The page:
The Colorado Rockies are bringing back the big bat of Jason Giambi to go with the strong arm of right-handed reliever Matt Lindstrom.

The hard-throwing Lindstrom and the Colorado Rockies agreed to a $6.6 million, two-year contract Monday, the same day the club agreed to a minor league contract with the 40-year-old Giambi, who could be a late-inning pinch-hitter.

Both were mild surprises in a winter full of big front-office moves for the Rockies, who committed $157.75 million over the next decade to shortstop Troy Tulowitzki, $80 million over seven seasons to outfielder Carlos Gonzalez and $21.5 million over two years to lefty Jorge De La Rosa.

"We all know that whatever you do in the winter doesn't mean a thing if you don't play well in the spring, summer and fall," general manager Dan O'Dowd said. "We've got a long ways to go to improve our style of play."

And Giambi and Lindstrom are just the types of players the Rockies want on their roster.

Lindstrom was acquired in a trade with the Houston Astros last month. He's made at least 50 appearances in all four of his season in the majors and had a team-high 23 saves for the Astros last season, finishing 2-5 with a 4.39 ERA.

Lindstrom is projected to join Rafael Betancourt as a primary setup man and also serves as insurance for Huston Street, who had an injury-riddled 2010 season. Betancourt is entering the final season of his contract.

He'll make $2.8 million this season and $3.6 million in 2012. Colorado has a $4 million club option for 2013 that includes a $200,000 buyout.

"Matt's walks were high last year, but we like the way he throws," O'Dowd said. "We expect him to take a step forward."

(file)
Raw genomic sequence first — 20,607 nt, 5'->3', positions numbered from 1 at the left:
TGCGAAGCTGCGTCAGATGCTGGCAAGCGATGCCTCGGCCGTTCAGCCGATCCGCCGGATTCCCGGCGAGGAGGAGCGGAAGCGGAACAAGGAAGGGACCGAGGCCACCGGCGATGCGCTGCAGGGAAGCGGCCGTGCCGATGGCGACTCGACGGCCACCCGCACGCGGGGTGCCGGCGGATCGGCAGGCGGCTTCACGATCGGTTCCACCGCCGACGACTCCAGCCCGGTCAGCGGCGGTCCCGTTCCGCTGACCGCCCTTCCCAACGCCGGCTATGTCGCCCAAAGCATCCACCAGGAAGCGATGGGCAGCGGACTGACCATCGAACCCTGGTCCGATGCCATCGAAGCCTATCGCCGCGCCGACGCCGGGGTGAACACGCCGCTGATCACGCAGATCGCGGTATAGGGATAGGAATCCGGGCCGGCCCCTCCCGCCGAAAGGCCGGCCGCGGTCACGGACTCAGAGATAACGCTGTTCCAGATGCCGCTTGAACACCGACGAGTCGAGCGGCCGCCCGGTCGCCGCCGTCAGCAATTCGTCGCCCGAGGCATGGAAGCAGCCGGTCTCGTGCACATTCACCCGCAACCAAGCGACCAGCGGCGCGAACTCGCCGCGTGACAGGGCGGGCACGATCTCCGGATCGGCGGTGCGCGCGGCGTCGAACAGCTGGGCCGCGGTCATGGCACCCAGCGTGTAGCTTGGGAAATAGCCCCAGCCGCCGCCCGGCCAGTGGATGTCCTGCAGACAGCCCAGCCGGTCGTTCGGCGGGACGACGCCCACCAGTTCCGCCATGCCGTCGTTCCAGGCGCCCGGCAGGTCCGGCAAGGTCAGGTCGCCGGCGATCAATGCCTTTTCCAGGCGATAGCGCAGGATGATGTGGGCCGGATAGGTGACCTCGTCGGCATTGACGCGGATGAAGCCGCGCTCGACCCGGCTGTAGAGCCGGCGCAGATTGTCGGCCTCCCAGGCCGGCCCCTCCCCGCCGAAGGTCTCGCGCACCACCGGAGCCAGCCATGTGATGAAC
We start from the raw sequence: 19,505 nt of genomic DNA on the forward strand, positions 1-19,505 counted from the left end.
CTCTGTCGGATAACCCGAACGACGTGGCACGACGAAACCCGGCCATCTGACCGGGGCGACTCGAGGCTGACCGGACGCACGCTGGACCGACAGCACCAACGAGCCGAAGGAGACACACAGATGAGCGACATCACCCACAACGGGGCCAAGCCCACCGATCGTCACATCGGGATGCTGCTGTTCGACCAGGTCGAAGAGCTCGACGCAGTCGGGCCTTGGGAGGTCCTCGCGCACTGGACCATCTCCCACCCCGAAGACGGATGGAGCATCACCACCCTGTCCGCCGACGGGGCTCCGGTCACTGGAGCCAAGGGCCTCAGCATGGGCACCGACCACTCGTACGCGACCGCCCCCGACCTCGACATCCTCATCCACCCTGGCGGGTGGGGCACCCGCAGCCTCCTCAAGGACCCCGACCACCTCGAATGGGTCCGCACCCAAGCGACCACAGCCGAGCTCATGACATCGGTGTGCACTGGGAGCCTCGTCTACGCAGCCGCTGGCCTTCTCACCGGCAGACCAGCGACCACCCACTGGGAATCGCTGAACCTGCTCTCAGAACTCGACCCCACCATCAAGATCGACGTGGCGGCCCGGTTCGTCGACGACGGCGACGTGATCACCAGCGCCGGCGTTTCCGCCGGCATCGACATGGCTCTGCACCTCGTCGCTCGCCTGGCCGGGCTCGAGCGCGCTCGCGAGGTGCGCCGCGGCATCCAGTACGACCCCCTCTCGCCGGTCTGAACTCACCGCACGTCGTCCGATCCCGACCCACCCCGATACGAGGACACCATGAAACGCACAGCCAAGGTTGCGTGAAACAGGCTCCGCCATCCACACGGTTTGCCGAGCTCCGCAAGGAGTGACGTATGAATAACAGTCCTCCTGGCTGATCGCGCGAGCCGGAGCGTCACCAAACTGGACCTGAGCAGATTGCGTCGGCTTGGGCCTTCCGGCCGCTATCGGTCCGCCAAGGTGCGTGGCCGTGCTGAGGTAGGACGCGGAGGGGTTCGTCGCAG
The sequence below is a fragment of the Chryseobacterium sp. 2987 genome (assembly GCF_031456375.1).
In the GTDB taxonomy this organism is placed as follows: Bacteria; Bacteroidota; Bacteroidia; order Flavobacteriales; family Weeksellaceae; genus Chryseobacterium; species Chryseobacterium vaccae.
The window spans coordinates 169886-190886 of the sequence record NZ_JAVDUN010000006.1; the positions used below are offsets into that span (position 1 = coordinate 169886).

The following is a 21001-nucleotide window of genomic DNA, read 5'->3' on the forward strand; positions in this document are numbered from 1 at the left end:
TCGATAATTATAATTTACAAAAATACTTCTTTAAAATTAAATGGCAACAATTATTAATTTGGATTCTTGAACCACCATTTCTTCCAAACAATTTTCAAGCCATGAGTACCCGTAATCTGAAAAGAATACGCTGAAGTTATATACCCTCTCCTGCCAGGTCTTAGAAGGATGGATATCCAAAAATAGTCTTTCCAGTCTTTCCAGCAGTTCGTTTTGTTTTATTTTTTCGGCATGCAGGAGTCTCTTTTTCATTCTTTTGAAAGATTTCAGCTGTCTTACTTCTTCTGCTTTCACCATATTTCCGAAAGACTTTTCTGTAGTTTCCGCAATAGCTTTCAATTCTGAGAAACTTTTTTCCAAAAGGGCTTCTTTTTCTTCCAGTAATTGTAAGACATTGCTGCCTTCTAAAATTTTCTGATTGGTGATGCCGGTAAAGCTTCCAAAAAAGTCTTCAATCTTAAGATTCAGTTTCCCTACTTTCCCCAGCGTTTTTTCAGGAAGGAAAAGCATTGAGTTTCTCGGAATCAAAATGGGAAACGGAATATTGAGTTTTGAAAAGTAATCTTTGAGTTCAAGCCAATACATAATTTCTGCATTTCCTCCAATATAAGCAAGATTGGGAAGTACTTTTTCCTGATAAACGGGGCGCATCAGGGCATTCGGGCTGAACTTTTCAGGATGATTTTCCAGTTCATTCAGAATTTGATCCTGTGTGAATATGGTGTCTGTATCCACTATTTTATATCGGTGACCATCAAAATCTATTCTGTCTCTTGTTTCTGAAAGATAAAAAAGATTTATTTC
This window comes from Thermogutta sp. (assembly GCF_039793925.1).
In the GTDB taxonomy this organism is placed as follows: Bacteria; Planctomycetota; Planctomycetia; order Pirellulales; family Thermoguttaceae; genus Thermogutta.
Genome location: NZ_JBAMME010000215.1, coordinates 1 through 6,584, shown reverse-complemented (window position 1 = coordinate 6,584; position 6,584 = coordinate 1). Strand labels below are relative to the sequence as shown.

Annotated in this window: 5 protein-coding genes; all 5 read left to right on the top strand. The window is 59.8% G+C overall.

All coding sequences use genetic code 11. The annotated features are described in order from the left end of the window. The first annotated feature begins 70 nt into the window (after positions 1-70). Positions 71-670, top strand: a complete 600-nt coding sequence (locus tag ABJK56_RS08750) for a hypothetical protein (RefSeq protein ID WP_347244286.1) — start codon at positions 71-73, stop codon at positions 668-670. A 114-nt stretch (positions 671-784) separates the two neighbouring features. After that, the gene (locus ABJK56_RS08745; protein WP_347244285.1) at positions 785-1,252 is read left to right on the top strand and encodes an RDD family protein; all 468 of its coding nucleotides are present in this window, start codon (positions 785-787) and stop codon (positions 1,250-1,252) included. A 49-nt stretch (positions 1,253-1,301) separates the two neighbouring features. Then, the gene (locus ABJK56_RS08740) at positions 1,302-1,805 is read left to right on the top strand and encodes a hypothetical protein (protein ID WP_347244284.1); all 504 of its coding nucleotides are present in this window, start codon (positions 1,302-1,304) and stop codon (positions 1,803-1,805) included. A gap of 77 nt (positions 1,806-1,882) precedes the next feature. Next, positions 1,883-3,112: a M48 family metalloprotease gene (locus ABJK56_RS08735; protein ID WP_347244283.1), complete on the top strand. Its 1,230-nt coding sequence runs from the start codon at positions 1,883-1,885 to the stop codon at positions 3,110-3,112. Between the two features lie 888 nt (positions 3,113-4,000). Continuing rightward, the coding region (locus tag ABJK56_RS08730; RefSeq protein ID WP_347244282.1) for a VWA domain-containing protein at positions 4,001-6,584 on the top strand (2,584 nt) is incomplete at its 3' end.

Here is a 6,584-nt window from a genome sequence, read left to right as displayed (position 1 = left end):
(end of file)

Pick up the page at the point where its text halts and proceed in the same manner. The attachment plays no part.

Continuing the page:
And the Rockies expect Giambi to help them out again as a late-inning pinch hitter.

The former AL MVP, who turned 40 this month, hit .244 with six homers and 35 RBIs in 176 at-bats last season for the Rockies.

A fan favorite, Giambi figured his time in Denver was over after last season when first baseman Todd Helton said he was coming back in 2011 and the Rockies signed Ty Wigginton to serve as Helton's primary backup. Wigginton can play both corner outfield spots, so the Rockies could go with just four full-time outfielders, leaving room for Giambi's big left-handed bat off the bench.

"Now he's just got to show he's healthy," O'Dowd said.

Giambi ended last season with a torn triceps from a hard swing.

He got off to a slow start in his new role but finished strong and was good in the clutch, hitting .362 with 28 RBIs.

"He didn't get enough at-bats in the spring," O'Dowd said. "We need to get him some more playing time. Even pinch-hitters need to get some games so their bat stays in shape."

With pinch-hitters, particularly those with long-ball power, O'Dowd looks at slugging and on-base percentages more so than batting average, and Giambi excelled in both last season, putting up a .398 slugging percentage and reaching base at a .378 clip.

"That's a tough role he's in," O'Dowd said. "He can provide some big home runs and some walks to extend an inning. And in that role you have to be able to add something day in and day out and he does that. He adds leadership to our ballclub.

"He's a big part of the fabric of our team."